# Finite Element Simulation and Experimental Investigation of Nanostructuring Burnishing AISI 52100 Steel Using an Inclined Flat Cylindrical Tool

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## Abstract

**:**

## 1. Introduction

_{0.05}. It is obvious that this method of burnishing with different inclination angles of the indenter needs further investigation with the application of various methods, including numerical analysis and experiment.

- Development of numerical and finite element simulations of the burnishing process with the application of a cylindrical indenter with an adjustable inclination angle to the treated surface;
- Dynamometric studies of the process and establishment of the relationship of contact forces and the friction coefficient with the inclination angle of the indenter;
- Simulation and experimental study of the influence of the cylindrical indenter inclination angle and of burnishing force on the contact pressure and shear deformation;
- Establishment of microstructure change regularities, microhardness, and roughness depending on the inclination angle of the cylindrical indenter and its burnishing force.

## 2. Materials and Methods

#### 2.1. Material for Treatment and the Tool

#### 2.2. Mathematical and Finite Element Models

_{2}plastic flow theory is adopted, which demands determining the flow stress. One of the most common models of metal material mechanical processing is the Johnson–Cook model [16]. This model allows us to take into account not only strain hardening but also the dependence on the strain rate and thermal softening at a temperature increase. In the Johnson–Cook model, the equation for the yield stress has the following form:

^{−1}); ${T}^{*}=\left(T-{T}_{r}\right)/\left({T}_{m}-{T}_{r}\right)$ is homological temperature; T

_{r}is the specified temperature at which the model parameters are determined (usually a room temperature); T

_{m}is the melting point.

_{r}and T

_{m}are introduced. The values of the Johnson–Cook model parameters for AISI 52100 steel are presented in Table 1. There are parameter values from other authors’ articles that are accepted in this study. The parameters of the model differ significantly from different authors, as well as the stress–strain diagrams of AISI 52100 steel, which can be seen, for example, in Figure 6 in the article [17].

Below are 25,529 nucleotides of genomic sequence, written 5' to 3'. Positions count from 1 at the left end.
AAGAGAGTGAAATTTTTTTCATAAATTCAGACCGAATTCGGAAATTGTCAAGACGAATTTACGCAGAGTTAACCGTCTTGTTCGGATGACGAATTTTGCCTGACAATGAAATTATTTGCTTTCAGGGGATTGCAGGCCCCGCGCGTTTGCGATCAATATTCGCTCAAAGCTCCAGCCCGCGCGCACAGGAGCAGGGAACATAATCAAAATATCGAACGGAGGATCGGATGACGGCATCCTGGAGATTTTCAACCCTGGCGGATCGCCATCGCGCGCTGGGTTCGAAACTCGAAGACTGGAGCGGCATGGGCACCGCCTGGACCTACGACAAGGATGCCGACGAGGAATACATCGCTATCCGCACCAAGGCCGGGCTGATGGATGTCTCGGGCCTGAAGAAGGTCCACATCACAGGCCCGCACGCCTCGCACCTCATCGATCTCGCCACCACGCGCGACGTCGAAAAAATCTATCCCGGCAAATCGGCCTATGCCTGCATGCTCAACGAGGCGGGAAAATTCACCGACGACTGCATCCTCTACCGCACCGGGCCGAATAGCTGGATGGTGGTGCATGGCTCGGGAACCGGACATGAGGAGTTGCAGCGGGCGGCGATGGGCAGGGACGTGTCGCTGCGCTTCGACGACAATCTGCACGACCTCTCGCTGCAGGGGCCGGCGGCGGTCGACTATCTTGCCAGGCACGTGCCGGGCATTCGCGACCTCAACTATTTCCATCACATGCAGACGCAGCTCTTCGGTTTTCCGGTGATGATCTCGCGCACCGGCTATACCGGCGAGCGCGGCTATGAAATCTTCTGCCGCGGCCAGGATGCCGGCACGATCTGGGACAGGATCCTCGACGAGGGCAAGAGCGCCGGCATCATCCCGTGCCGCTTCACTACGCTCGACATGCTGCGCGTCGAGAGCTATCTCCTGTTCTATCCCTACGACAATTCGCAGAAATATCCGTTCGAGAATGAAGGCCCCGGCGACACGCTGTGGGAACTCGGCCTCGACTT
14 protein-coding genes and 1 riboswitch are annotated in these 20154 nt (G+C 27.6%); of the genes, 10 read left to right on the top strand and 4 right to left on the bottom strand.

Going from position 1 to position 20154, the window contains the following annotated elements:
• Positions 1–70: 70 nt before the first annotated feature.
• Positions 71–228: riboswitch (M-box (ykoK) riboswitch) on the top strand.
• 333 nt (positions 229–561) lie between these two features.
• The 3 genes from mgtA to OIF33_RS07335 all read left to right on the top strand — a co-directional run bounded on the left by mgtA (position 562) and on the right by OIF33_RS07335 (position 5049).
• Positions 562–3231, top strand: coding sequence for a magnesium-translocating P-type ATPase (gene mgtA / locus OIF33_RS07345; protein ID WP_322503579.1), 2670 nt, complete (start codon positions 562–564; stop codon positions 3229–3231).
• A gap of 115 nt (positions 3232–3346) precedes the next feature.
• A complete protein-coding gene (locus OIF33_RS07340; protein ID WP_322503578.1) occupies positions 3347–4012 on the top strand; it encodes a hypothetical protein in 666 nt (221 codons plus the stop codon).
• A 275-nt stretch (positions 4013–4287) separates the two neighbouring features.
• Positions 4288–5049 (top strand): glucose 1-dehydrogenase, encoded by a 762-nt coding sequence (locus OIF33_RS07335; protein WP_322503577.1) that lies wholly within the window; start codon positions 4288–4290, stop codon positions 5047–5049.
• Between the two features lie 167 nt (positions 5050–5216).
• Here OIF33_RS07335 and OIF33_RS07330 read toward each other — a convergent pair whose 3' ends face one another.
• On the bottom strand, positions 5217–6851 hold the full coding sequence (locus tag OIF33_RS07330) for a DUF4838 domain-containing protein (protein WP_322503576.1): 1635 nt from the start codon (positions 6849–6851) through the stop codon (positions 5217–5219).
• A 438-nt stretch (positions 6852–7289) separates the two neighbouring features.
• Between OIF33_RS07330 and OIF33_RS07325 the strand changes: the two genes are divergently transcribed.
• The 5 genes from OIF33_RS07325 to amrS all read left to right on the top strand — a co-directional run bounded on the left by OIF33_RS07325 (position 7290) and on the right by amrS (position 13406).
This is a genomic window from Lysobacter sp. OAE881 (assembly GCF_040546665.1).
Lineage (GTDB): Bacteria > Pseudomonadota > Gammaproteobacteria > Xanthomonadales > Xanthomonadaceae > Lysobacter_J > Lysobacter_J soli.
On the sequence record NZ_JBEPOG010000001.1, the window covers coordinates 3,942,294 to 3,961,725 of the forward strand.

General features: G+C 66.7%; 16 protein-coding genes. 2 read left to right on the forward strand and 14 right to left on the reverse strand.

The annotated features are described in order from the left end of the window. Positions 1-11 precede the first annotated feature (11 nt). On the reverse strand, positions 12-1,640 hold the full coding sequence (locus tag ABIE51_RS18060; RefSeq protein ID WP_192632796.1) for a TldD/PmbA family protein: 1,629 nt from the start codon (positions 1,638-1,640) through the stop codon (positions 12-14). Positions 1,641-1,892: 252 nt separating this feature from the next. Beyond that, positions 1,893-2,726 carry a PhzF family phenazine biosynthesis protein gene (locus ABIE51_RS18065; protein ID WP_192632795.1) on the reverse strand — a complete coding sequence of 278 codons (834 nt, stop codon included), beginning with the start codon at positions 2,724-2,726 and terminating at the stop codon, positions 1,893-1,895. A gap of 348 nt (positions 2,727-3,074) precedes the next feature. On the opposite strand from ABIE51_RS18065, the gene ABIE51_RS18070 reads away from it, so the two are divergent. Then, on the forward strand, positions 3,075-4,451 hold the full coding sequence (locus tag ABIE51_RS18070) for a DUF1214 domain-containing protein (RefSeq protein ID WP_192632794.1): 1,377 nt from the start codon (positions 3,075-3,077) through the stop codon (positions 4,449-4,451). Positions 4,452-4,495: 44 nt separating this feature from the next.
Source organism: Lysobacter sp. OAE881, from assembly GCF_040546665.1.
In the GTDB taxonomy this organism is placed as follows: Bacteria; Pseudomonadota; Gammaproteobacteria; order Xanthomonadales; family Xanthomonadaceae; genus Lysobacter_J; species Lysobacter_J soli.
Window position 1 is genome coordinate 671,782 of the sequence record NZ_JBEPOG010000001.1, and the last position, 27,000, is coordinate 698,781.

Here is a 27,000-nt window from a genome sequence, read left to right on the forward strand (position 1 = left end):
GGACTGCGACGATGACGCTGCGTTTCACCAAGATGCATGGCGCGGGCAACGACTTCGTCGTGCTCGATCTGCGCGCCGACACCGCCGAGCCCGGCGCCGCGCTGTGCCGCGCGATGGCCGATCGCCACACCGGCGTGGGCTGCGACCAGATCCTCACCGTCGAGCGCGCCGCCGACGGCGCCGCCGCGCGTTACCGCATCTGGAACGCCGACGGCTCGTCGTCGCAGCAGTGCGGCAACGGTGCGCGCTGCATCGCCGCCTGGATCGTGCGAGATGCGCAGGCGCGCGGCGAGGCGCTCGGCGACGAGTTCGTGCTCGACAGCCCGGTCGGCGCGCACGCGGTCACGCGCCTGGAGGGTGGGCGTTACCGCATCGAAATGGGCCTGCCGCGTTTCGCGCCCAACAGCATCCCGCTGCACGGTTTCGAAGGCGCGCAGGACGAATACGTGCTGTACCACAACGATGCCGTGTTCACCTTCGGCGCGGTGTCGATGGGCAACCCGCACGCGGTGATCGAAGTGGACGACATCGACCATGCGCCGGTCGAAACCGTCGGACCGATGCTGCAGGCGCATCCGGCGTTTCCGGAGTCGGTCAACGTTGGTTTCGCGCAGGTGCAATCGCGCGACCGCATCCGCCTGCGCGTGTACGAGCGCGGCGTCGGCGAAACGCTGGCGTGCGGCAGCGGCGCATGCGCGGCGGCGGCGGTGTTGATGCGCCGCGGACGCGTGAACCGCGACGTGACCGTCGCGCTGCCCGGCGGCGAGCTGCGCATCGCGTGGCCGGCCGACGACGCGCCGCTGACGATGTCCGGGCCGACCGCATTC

_{m}parameter was considered not as the melting point, but as a model parameter that allows us to more accurately describe experimental data using Formula (1).

_{2D}and in the three-dimensional one P

_{3D}will be as follows

_{2D}and S

_{3D}are the areas of the contact zones in the two–dimensional and three-dimensional cases, respectively.

_{c}is the width of the contact zone in meters in the three-dimensional case, and the corresponding width of the indenter contact (perpendicular to the plane of simulation) with the workpiece in the case of two-dimensional simulation;

_{c}is the length of the contact zone in meters, and the corresponding contact length of the indenter with the contacting bodies’ surface plane in the case of two-dimensional simulation in the formulation of a plane strain condition.

_{in}= 5 µm and the diameter of the cylindrical indenter d = 9 mm, it is possible to estimate the width of the contact zone along the direction perpendicular to the plane of simulation as follows

_{3D}more precisely through the circular segment area and the corresponding area of the cone plane section, then we can get the value for the coefficient k = 1.334. Thus, to match the forces, we have the values given in Table 2.

#### 2.3. Methods of Experimental Research

_{xy}at a distance x from the burnishing surface is determined by the inclination angle γ tangent to the influx boundary (Figure 5b).

_{x}, F

_{y}, F

_{z}are the contact forces acting in the direction of the coordinate axes.

## 3. Results

#### 3.1. Experimental Study of the Friction Coefficient and Cumulative Shear Deformation

_{y}) and feed (F

_{z}) (Figure 9).

_{y}and F